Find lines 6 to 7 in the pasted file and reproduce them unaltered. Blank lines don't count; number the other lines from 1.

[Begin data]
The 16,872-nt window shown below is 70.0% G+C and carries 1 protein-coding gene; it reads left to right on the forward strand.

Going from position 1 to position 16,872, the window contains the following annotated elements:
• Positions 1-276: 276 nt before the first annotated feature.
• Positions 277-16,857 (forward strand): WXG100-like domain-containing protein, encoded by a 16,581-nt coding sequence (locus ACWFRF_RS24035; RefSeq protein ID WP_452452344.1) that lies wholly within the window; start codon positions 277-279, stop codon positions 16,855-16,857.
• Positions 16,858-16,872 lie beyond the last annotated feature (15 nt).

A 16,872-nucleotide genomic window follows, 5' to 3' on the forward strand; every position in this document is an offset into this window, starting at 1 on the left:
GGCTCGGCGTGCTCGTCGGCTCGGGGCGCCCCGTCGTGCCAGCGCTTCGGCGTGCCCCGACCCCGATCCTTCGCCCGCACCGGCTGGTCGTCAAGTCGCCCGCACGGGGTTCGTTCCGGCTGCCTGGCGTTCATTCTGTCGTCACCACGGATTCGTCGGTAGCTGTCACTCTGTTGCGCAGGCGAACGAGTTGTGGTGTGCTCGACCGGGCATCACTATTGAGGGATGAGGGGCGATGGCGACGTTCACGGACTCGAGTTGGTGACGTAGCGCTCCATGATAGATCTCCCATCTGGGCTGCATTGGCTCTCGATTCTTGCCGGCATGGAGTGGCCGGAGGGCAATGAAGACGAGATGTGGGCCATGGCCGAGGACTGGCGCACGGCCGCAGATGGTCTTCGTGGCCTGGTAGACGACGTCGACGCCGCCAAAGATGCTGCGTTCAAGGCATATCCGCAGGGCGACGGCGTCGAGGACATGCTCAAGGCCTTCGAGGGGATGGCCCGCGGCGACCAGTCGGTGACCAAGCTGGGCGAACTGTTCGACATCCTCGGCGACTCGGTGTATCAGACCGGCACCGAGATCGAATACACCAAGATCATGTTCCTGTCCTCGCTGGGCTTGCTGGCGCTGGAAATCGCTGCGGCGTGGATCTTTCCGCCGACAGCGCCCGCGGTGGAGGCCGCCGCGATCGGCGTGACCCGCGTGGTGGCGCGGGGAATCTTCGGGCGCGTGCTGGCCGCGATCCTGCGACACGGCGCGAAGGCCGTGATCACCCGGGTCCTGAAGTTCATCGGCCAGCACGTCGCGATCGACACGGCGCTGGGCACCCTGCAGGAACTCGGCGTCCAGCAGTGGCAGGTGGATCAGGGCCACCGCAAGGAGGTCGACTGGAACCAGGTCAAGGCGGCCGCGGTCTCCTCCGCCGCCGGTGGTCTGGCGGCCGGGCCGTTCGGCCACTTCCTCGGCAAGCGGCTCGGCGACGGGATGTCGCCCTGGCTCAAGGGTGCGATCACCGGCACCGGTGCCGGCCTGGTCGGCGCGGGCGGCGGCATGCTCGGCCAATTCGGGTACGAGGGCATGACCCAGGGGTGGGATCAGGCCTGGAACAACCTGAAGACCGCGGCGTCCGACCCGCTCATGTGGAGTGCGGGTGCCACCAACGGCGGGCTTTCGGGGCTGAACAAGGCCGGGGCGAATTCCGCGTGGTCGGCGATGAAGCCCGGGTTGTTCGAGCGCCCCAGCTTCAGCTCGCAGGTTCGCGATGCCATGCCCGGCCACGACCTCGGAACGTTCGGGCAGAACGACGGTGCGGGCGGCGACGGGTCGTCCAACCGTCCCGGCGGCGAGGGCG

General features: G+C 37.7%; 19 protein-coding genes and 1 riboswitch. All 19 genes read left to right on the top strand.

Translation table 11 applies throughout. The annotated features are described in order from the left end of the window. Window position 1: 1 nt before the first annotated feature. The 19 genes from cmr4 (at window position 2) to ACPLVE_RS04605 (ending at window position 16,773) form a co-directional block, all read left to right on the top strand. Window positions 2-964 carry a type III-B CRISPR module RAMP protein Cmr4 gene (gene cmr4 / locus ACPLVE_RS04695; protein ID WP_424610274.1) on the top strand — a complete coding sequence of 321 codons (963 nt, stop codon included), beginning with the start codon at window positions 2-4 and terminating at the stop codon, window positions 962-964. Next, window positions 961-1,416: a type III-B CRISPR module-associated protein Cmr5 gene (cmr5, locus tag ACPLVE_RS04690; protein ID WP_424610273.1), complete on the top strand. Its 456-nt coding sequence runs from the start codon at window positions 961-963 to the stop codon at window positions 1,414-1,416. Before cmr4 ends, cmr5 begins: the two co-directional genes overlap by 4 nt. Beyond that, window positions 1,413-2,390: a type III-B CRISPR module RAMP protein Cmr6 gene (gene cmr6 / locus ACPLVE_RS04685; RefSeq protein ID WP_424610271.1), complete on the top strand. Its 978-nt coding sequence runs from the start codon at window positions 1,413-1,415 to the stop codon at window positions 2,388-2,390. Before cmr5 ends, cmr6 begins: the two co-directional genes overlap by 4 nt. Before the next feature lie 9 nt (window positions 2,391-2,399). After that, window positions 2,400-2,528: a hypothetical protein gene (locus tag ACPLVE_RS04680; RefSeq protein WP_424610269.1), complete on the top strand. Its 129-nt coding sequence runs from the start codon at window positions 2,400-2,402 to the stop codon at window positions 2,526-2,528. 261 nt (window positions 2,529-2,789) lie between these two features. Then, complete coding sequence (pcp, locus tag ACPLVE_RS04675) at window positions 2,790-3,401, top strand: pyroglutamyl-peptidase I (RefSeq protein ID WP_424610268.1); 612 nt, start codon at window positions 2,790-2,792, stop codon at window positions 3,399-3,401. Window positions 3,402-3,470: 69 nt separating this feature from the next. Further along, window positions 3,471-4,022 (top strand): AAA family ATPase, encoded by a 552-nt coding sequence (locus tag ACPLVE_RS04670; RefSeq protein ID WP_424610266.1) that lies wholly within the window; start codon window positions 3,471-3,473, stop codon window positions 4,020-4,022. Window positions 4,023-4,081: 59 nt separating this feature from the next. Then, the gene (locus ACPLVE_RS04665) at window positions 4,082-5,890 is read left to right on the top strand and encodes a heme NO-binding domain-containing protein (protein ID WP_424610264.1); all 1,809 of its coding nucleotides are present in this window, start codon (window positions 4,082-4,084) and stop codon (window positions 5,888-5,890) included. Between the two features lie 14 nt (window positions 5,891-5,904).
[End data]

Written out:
A 16,872-nucleotide genomic window follows, 5' to 3' on the forward strand; every position in this document is an offset into this window, starting at 1 on the left:
GGCTCGGCGTGCTCGTCGGCTCGGGGCGCCCCGTCGTGCCAGCGCTTCGGCGTGCCCCGACCCCGATCCTTCGCCCGCACCGGCTGGTCGTCAAGTCGCCCGCACGGGGTTCGTTCCGGCTGCCTGGCGTTCATTCTGTCGTCACCACGGATTCGTCGGTAGCTGTCACTCTGTTGCGCAGGCGAACGAGTTGTGGTGTGCTCGACCGGGCATCACTATTGAGGGATGAGGGGCGATGGCGACGTTCACGGACTCGAGTTGGTGACGTAGCGCTCCATGATAGATCTCCCATCTGGGCTGCATTGGCTCTCGATTCTTGCCGGCATGGAGTGGCCGGAGGGCAATGAAGACGAGATGTGGGCCATGGCCGAGGACTGGCGCACGGCCGCAGATGGTCTTCGTGGCCTGGTAGACGACGTCGACGCCGCCAAAGATGCTGCGTTCAAGGCATATCCGCAGGGCGACGGCGTCGAGGACATGCTCAAGGCCTTCGAGGGGATGGCCCGCGGCGACCAGTCGGTGACCAAGCTGGGCGAACTGTTCGACATCCTCGGCGACTCGGTGTATCAGACCGGCACCGAGATCGAATACACCAAGATCATGTTCCTGTCCTCGCTGGGCTTGCTGGCGCTGGAAATCGCTGCGGCGTGGATCTTTCCGCCGACAGCGCCCGCGGTGGAGGCCGCCGCGATCGGCGTGACCCGCGTGGTGGCGCGGGGAATCTTCGGGCGCGTGCTGGCCGCGATCCTGCGACACGGCGCGAAGGCCGTGATCACCCGGGTCCTGAAGTTCATCGGCCAGCACGTCGCGATCGACACGGCGCTGGGCACCCTGCAGGAACTCGGCGTCCAGCAGTGGCAGGTGGATCAGGGCCACCGCAAGGAGGTCGACTGGAACCAGGTCAAGGCGGCCGCGGTCTCCTCCGCCGCCGGTGGTCTGGCGGCCGGGCCGTTCGGCCACTTCCTCGGCAAGCGGCTCGGCGACGGGATGTCGCCCTGGCTCAAGGGTGCGATCACCGGCACCGGTGCCGGCCTGGTCGGCGCGGGCGGCGGCATGCTCGGCCAATTCGGGTACGAGGGCATGACCCAGGGGTGGGATCAGGCCTGGAACAACCTGAAGACCGCGGCGTCCGACCCGCTCATGTGGAGTGCGGGTGCCACCAACGGCGGGCTTTCGGGGCTGAACAAGGCCGGGGCGAATTCCGCGTGGTCGGCGATGAAGCCCGGGTTGTTCGAGCGCCCCAGCTTCAGCTCGCAGGTTCGCGATGCCATGCCCGGCCACGACCTCGGAACGTTCGGGCAGAACGACGGTGCGGGCGGCGACGGGTCGTCCAACCGTCCCGGCGGCGAGGGCG